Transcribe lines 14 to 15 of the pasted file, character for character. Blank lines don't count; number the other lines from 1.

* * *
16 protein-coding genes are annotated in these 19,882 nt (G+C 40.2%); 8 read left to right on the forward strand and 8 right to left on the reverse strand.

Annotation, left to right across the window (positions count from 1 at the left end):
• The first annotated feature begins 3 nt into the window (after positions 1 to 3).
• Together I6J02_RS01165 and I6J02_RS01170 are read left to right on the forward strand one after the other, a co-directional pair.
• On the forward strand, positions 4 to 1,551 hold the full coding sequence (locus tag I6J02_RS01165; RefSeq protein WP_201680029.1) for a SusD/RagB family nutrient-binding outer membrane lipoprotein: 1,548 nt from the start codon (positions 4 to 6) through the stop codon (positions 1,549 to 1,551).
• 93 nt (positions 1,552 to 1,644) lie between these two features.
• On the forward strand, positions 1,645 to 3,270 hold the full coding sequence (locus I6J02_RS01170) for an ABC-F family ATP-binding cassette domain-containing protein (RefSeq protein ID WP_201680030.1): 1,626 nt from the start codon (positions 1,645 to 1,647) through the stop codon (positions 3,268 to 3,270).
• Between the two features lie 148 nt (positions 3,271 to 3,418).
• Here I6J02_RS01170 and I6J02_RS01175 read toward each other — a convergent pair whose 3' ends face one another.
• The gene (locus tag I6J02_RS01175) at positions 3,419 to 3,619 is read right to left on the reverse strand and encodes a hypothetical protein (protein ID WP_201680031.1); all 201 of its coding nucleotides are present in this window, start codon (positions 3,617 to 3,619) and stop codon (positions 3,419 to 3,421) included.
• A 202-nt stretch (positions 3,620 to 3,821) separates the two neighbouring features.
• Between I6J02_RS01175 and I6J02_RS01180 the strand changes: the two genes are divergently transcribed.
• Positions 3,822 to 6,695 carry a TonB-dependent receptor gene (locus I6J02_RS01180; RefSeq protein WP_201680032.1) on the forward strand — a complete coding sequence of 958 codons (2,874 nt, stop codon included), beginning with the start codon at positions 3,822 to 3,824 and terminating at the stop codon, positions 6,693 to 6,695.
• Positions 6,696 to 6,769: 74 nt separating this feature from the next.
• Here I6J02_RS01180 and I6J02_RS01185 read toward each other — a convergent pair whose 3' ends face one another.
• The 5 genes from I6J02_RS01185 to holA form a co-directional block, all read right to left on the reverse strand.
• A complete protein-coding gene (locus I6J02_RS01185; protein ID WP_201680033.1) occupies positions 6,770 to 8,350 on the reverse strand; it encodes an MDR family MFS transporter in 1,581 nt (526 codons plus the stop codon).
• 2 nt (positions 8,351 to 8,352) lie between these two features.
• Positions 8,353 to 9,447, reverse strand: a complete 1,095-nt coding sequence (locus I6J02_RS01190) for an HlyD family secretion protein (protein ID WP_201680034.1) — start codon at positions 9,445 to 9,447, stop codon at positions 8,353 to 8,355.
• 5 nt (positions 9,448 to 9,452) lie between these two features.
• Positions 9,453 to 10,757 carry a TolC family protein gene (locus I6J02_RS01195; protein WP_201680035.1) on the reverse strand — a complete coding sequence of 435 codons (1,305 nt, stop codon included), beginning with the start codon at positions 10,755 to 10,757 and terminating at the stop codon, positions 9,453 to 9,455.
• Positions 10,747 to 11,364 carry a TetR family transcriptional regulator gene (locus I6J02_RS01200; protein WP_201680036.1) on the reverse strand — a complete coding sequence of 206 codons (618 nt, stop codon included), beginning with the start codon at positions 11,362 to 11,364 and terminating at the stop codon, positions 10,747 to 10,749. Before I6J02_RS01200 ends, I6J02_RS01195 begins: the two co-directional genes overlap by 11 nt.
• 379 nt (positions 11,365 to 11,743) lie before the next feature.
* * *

• Positions 6,696 to 6,769: 74 nt separating this feature from the next.
• Here I6J02_RS01180 and I6J02_RS01185 read toward each other — a convergent pair whose 3' ends face one another.